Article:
Sectarianism aside, the whole idea that Jesus might not be of interest to anyone other than professing Christians is just contrary to Jesus’ entire earthly mission. I think that most people who dig into Jesus’ life and teachings for themselves is likely to find Jesus fascinating, and would likely want to know more.

I think that some of the heartburn that Aslan’s book causes is the fact that he became an Evangelical Christian as a youth, but ultimately rejected it in favor of Islam; and American Evangelical Christianity takes that rejection personally. In a way, the movement feels a need to attack Aslan in order to defend the brand, as it were. More than that, though, I think that the biggest issue  for some people is that – and I offer this in advance of reading the book – it seems to emphasize that the Roman government correctly understood the radical, revolutionary nature of Jesus’ message. They understood that it posed a threat to the cultural, institutional status quo. Jesus’ words, heard and understood from within their actual historical/social context, weren’t merely some future, pie-in-the-sky words of spirituality disconnected from our physicality and real-world, daily living. They were words of life, both in terms of the hereafter as well as the here and now, and their implications for the here and now were dangerous, downright seditious, to the world of Roman-occupied first-century Palestine.

And, understood from within that context, they are every bit as dangerous and discomforting to much of our American culture today.

Many people have a vested interest in keeping Jesus the relatively harmless, easily managed and marginalized spiritual being, and not seeing him as someone who offers a radical alternative message to the established powers of our current world as much as he did to the ancient Roman world. Many want to deny that Jesus speaks discomforting truth to the power structures of much in our society which is deeply cherished, and often drapes itself in supposed Christianity, but which is quite opposed to Jesus’ actual teachings. In short, that image of Jesus, which the book seems to flesh out, scares some people. Good. It should.

As far as the interview goes, I’m going to write it off as Lauren Green having a bad day, or having incompetent staffers feeding her bad show prep, or both. The interview really was embarrassing, and I believe she’s a better reporter, and frankly, a better person, than it would imply. As far as the book goes, based on the information about it I’ve read online, I haven’t found anything about it that’s different from the work of many other scholars I’ve read, and I certainly haven’t seen anything that makes me want to climb the ramparts with a broken bourbon bottle, as conservative talk radio personality Barry Farber used to say, to defend the honor and truth of my Christian faith. Will I agree with everything in the book when I read it? If I did, it would be the first time that’s happened in a half century of reading (I suppose I even took issue with a line or two of Mike Mulligan and his Steam Shovel), but that’s really not the point. Does it look like a good and interesting book? Definitely, and I plan to read it soon. I only wish that Lauren Green’s staff had done the same before that interview, since it appears that they didn’t.

2 thoughts on “An Interesting Book, Apparently

  1. I think you give Green a little too much credit here. The entire interview was designed to be an attack. The questions and quotes from other pundits were intended to imply that his book was not credible, that the author’s religion biased the work, and that he wrote the book because he wanted to disprove Christian beliefs about Jesus.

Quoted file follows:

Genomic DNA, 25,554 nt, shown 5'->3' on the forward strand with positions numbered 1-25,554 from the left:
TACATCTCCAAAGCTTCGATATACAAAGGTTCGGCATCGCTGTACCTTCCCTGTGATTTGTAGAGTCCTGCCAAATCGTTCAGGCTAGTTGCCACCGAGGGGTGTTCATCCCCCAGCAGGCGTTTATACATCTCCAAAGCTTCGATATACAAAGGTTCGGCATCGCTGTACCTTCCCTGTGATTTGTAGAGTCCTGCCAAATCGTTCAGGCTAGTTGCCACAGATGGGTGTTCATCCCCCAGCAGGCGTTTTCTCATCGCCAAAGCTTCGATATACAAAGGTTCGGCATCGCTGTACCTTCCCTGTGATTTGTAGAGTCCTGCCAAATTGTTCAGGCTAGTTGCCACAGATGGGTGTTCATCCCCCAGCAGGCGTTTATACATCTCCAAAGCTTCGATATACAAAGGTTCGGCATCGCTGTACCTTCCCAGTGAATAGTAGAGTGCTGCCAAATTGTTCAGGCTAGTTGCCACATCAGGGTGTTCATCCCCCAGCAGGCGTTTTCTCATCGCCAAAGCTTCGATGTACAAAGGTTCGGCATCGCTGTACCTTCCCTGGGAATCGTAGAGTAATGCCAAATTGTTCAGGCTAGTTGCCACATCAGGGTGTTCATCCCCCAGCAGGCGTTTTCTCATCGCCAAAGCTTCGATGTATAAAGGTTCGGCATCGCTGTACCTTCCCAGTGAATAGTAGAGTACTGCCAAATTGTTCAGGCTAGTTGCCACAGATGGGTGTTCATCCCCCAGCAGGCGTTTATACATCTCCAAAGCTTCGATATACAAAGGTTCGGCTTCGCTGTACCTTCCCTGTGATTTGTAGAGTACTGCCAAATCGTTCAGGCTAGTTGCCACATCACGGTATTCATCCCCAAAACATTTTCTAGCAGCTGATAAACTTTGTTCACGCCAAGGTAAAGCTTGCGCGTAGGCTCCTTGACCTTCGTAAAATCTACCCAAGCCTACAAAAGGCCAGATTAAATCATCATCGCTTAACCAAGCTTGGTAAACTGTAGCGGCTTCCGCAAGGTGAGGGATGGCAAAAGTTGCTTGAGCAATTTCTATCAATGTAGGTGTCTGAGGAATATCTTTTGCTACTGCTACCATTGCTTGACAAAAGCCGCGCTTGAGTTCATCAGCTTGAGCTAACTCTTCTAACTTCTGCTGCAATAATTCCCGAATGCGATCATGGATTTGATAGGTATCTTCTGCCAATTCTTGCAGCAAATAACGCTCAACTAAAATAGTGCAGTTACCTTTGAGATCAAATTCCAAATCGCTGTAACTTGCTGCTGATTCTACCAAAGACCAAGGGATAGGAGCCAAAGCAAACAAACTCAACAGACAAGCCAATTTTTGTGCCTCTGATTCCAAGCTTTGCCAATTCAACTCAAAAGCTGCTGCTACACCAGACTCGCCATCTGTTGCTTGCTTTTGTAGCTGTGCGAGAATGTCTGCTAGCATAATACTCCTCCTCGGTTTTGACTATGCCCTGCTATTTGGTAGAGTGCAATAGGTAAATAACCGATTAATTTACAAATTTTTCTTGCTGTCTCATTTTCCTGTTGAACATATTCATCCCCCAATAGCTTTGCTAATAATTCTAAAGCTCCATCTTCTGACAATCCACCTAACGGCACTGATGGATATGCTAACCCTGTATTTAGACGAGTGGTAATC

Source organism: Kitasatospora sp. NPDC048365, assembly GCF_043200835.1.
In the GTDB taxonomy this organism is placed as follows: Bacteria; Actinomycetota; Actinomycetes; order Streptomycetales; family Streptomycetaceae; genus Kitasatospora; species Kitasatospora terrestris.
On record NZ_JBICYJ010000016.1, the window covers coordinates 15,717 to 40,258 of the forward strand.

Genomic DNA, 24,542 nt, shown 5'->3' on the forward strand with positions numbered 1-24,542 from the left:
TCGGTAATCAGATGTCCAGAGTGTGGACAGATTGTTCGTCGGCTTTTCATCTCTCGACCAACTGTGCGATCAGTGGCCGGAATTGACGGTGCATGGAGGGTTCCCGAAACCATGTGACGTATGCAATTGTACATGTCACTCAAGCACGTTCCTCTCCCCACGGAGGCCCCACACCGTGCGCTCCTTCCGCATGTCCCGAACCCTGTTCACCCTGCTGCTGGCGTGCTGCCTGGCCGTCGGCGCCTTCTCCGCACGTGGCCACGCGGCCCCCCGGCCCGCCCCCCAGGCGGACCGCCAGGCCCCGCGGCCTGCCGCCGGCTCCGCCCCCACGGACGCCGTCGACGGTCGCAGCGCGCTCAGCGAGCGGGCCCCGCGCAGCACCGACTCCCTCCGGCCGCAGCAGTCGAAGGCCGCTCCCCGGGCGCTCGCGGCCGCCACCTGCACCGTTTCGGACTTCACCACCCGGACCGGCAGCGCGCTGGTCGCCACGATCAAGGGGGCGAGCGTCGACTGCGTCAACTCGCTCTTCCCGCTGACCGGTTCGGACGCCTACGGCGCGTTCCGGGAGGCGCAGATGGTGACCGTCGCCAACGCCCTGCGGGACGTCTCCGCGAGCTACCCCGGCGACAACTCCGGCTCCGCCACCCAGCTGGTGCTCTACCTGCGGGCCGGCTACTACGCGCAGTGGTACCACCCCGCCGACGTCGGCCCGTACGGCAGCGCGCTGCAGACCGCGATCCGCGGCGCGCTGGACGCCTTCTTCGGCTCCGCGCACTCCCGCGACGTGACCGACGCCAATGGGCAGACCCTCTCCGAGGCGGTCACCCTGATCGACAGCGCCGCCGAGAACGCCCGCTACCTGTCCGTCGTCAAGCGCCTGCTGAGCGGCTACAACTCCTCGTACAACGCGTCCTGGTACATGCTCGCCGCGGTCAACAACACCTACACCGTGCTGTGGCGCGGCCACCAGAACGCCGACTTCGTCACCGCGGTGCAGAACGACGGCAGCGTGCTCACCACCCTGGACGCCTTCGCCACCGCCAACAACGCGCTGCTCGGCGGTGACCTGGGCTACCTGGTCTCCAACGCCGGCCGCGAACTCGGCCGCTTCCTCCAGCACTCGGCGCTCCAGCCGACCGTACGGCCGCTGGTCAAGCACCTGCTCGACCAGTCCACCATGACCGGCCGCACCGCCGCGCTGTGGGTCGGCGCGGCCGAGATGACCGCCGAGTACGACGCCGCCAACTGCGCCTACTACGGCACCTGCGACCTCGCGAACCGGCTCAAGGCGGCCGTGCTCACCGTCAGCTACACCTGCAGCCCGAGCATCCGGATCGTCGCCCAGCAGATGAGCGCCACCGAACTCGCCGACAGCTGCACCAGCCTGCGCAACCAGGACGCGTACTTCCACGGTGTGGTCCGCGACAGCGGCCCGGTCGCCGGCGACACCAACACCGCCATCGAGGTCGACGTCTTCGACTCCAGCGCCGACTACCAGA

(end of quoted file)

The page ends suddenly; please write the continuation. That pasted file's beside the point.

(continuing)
After his first response, it should have been made clear to anyone listening that at the very least, as a religious scholar with two decades of experience, he had a credible reason for choosing Jesus as his subject matter. But Green kept to the script. She continued along the planned attack, regardless of the responses she’s received. So either she wasn’t paying any attention to her own interview or she wasn’t allowed to stray from the narrative her producers provided.

    • AL, I’m definitely and deliberately giving Green some broad leeway here. You’re correct; it’s quite clear that the interview was set up from the get-go to be a discrediting attack piece, just as it’s clear that Aslan’s initial responses, which didn’t fit the anticipated answers, were not allowed to deter Green from following the pre-set script. The reason I allow some grace here is because even though Green really blew it, there are legitimate questions, and legitimate ways to ask them, around the issue of how Aslan’s Muslim faith informs his Jesus scholarship. You’re undoubtedly aware that it’s become almost mandatory for many religion/philosophy/ideology authors to offer in their preface some initial biographical background information about themselves, and, therefore, their point of origin and what sorts of potential biases they may bring to their discussion. I’m perfectly fine with that kind of questioning, as well as offering scholars’ opposing viewpoints as challenge to the interviewee. What I found most significant in the exchange wasn’t anger over a hit piece being staged – it happens all the time – or the idea that a Muslim, or anyone else, brings personal bias to their work. I just found it fascinating – in, admittedly, a really depressing way – that either Green or her prep staff were so clueless about Jesus’ extremely high valuation within Islam, and about what Muslims actually believe about him; and why understanding more about Jesus of Nazareth would have any significance to Muslims. It reveals a really isolated and narrow understanding of the world that, unfortunately, is all too common, and, I think, quite dangerous. That fascination is all the more depressing due to its unavoidable corollary: that Christians who believe Muslims shouldn’t be interested in Jesus – or, by extension, Christianity – are reflecting their opinion that having a deeper or truer understanding Muhammad and Islam is not important to them. And *that* is a real tragedy.